US10558552 US7579177B2 (en) 2003-05-30 2004-05-28 Alcohol product processes
EP20040735196 EP1633878A1 (en) 2003-05-30 2004-05-28 Alcohol product processes

Publications (1)

Publication Number Publication Date
WO2004106533A1 true true WO2004106533A1 (en) 2004-12-09

Family

ID=33483736

Family Applications (1)

Application Number Title Priority Date Filing Date
PCT/DK2004/000373 WO2004106533A1 (en) 2003-05-30 2004-05-28 Alcohol product processes

Country Status (4)

Country Link
US (1) US7579177B2 (en)
EP (1) EP1633878A1 (en)
CN (1) CN100506997C (en)
WO (1) WO2004106533A1 (en)

Cited By (11)

* Cited by examiner, † Cited by third party
Publication number Priority date Publication date Assignee Title
WO2007076388A2 (en) 2005-12-22 2007-07-05 Novozymes North America, Inc. Processes for producing a fermentation product
WO2007145912A1 (en) * 2006-06-06 2007-12-21 Genencor International, Inc. Process for conversion of granular starch to ethanol
EP1941049A2 (en) * 2005-09-20 2008-07-09 Novozymes North America, Inc. Process of producing a fermentation product
US7563607B2 (en) 2004-12-30 2009-07-21 Genencor International, Inc. Acid fungal protease in fermentation of insoluble starch substrates
US20100151549A1 (en) * 2004-05-13 2010-06-17 Novozymes North America, Inc. Process of producing a fermentation product
US8409639B2 (en) 2003-03-10 2013-04-02 Poet Research, Inc. Methods and systems for producing ethanol using raw starch and fractionation
US8470550B2 (en) 2003-03-10 2013-06-25 Poet Research, Inc. Composition comprising raw starch for the production of ethanol
US8597919B2 (en) 2005-10-10 2013-12-03 Poet Research, Inc. Methods and systems for producing ethanol using raw starch and selecting plant material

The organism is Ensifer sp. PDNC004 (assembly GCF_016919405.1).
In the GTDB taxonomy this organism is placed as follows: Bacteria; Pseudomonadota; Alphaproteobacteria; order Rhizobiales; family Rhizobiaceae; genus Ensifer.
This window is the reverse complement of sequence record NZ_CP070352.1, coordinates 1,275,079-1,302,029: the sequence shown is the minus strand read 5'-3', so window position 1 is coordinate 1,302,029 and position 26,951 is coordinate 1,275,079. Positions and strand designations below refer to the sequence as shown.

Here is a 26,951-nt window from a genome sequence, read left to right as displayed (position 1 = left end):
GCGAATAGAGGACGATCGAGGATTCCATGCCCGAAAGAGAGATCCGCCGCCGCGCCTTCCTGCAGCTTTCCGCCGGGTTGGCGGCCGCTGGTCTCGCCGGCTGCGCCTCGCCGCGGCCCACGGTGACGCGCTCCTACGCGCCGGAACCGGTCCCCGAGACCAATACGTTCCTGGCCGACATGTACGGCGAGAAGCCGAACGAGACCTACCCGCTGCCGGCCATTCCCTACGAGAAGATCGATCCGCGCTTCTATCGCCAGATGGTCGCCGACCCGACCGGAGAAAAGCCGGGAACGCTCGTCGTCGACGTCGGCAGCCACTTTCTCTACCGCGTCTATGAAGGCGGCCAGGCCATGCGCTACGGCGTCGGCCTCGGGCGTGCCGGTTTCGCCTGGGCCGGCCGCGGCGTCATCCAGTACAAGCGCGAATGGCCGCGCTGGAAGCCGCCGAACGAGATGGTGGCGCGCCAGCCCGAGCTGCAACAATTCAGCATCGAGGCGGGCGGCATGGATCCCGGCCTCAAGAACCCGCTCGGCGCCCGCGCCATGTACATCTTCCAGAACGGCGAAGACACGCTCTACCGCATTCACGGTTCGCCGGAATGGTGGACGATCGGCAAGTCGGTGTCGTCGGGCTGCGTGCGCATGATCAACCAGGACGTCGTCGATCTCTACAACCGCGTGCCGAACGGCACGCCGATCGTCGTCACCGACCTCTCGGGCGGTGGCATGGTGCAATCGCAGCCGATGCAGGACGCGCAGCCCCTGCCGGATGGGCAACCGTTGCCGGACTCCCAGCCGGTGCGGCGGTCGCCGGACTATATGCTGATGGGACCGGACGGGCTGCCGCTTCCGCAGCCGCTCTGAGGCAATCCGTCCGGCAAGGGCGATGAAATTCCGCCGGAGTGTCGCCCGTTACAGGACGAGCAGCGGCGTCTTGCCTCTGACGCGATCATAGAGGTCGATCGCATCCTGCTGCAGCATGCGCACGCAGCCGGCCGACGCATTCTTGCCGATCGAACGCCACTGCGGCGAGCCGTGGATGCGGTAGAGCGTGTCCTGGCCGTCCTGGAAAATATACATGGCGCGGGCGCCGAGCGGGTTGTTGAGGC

US8815552B2 (en) 2009-03-03 2014-08-26 Poet Research, Inc. System for fermentation of biomass for the production of ethanol
US9068206B1 (en) 2009-03-03 2015-06-30 Poet Research, Inc. System for treatment of biomass to facilitate the production of ethanol
US9234167B2 (en) 2009-03-03 2016-01-12 Poet Research, Inc. System for management of yeast to facilitate the production of ethanol

Families Citing this family (6)

* Cited by examiner, † Cited by third party
Publication number Priority date Publication date Assignee Title
CN102277341B (en) 2003-03-10 2015-07-22 诺维信公司 Alcohol product processes
US20080299622A1 (en) * 2007-02-07 2008-12-04 Paulson Bradley A Starch Hydrolysis Using Phytase with an Alpha Amylase
US8329426B2 (en) * 2008-10-01 2012-12-11 Pioneer Hi-Bred International, Inc. High throughput method for measuring total fermentables in small amount of plant part
WO2010102060A3 (en) * 2009-03-03 2010-12-02 Poet Research, Inc. Pre-treatment of biomass for the production of ethanol
CA2870830A1 (en) 2012-05-11 2013-11-14 Danisco Us Inc. Use of alpha-amylase from aspergillus clavatus for saccharification
CN102899218A (en) * 2012-09-20 2013-01-30 龙州县壮珍食品有限公司 Sugar palm wine and production method thereof

Citations (37)

* Cited by examiner, † Cited by third party
Publication number Priority date Publication date Assignee Title
US4316956A (en) 1980-02-06 1982-02-23 Novo Industri A/S Fermentation process
WO1984002921A2 (en) 1983-01-28 1984-08-02 Cetus Corp Glucoamylase cdna
EP0135138A2 (en) 1983-08-17 1985-03-27 Cpc International Inc. A novel thermostable glucoamylase and method for its production
EP0140410A1 (en) 1983-09-11 1985-05-08 Gist-Brocades N.V. Novel enzyme product and its use in the saccharification of starch
EP0171218A2 (en) * 1984-08-06 1986-02-12 Genencor, Inc. Enzymatic hydrolysis of granular starch directly to glucose
WO1986001831A1 (en) 1984-09-18 1986-03-27 Michigan Biotechnology Institute Thermostable starch converting enzymes
US4587216A (en) 1983-08-31 1986-05-06 Exxon Research And Engineering Co. Microbiological oxidation reactions using purified monooxygenase enzyme components
USRE32183E (en) 1976-09-23 1986-06-17 Turbosound Group Ltd. Sound projection system
US4727026A (en) 1985-11-26 1988-02-23 Godo Shusei Co., Ltd. Method for direct saccharification of raw starch using enzyme produced by a basidiomycete belonging to the genus Corticium